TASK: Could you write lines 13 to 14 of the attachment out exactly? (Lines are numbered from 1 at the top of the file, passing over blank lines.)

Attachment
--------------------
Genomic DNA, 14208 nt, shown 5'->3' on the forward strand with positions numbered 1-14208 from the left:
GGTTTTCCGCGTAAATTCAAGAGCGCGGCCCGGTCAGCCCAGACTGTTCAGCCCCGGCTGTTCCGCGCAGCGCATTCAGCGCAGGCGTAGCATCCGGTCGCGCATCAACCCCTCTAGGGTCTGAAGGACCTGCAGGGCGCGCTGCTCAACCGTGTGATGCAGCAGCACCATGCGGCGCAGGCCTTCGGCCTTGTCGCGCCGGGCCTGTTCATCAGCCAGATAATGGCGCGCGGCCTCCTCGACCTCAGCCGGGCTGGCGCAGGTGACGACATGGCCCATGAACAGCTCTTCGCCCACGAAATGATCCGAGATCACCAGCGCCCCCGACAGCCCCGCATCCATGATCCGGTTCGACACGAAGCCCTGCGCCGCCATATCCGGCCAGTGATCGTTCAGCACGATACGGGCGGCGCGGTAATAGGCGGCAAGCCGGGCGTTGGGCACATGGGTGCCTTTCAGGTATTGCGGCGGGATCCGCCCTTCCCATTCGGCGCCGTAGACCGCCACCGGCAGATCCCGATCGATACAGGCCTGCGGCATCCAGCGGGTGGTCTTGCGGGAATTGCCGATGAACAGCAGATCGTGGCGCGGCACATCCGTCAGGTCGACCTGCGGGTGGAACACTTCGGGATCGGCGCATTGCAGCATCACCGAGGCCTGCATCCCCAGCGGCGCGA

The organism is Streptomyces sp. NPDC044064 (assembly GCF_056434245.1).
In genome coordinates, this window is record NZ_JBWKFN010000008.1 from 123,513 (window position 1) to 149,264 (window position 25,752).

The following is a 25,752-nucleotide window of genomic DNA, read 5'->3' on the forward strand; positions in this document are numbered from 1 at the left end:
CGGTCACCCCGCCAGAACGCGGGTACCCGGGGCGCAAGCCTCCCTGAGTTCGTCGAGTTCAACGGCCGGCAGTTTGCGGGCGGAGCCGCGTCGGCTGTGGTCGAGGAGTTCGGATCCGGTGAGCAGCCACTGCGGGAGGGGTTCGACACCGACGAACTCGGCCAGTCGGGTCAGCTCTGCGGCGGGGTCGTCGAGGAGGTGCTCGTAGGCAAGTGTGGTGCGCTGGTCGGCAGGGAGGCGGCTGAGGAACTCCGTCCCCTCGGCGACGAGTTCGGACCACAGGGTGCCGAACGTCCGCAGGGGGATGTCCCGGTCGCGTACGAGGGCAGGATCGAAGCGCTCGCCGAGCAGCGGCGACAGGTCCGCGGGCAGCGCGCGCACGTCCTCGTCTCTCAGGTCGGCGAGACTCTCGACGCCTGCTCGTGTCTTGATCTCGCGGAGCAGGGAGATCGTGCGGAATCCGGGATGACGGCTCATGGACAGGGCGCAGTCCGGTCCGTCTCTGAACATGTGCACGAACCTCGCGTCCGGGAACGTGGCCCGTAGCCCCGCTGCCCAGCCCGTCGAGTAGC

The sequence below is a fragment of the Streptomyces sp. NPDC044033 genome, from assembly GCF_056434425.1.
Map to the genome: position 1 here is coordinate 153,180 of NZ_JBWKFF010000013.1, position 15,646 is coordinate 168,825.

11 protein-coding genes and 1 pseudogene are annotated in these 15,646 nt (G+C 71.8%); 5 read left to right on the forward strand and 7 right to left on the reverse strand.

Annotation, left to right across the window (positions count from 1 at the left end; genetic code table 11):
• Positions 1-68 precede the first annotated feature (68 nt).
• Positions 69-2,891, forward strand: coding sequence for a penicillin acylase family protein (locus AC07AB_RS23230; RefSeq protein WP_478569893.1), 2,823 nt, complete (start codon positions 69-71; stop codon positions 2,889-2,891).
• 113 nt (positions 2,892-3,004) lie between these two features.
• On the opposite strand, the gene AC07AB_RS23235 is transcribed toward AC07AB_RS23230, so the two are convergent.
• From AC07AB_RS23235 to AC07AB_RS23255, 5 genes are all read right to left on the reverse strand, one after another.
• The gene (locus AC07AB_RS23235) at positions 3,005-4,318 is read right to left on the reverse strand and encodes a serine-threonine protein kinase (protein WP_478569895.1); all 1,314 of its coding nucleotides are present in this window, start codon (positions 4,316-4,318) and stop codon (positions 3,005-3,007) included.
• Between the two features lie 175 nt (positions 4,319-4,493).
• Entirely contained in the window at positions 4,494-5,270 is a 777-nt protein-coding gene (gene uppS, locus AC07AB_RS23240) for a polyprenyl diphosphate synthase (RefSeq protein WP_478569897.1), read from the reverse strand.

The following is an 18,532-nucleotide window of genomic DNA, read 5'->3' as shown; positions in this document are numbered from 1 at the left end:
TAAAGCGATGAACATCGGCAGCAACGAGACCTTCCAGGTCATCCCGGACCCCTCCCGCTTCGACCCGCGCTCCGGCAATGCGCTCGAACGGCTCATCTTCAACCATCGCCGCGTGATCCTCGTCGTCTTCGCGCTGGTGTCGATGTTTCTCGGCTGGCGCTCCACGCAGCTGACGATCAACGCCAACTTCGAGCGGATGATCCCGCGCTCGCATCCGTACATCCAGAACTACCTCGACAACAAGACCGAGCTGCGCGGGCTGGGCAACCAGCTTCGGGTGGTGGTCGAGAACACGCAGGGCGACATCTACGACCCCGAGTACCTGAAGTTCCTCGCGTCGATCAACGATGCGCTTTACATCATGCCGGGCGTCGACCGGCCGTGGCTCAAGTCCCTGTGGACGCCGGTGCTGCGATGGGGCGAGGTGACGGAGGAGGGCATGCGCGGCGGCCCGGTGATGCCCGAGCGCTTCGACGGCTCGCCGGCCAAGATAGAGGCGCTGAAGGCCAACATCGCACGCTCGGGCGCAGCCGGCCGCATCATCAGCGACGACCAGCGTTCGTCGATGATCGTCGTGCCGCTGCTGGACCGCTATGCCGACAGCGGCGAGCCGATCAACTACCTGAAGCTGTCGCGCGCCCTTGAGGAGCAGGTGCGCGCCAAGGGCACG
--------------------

• 113 nt (positions 2,892-3,004) lie between these two features.
• On the opposite strand, the gene AC07AB_RS23235 is transcribed toward AC07AB_RS23230, so the two are convergent.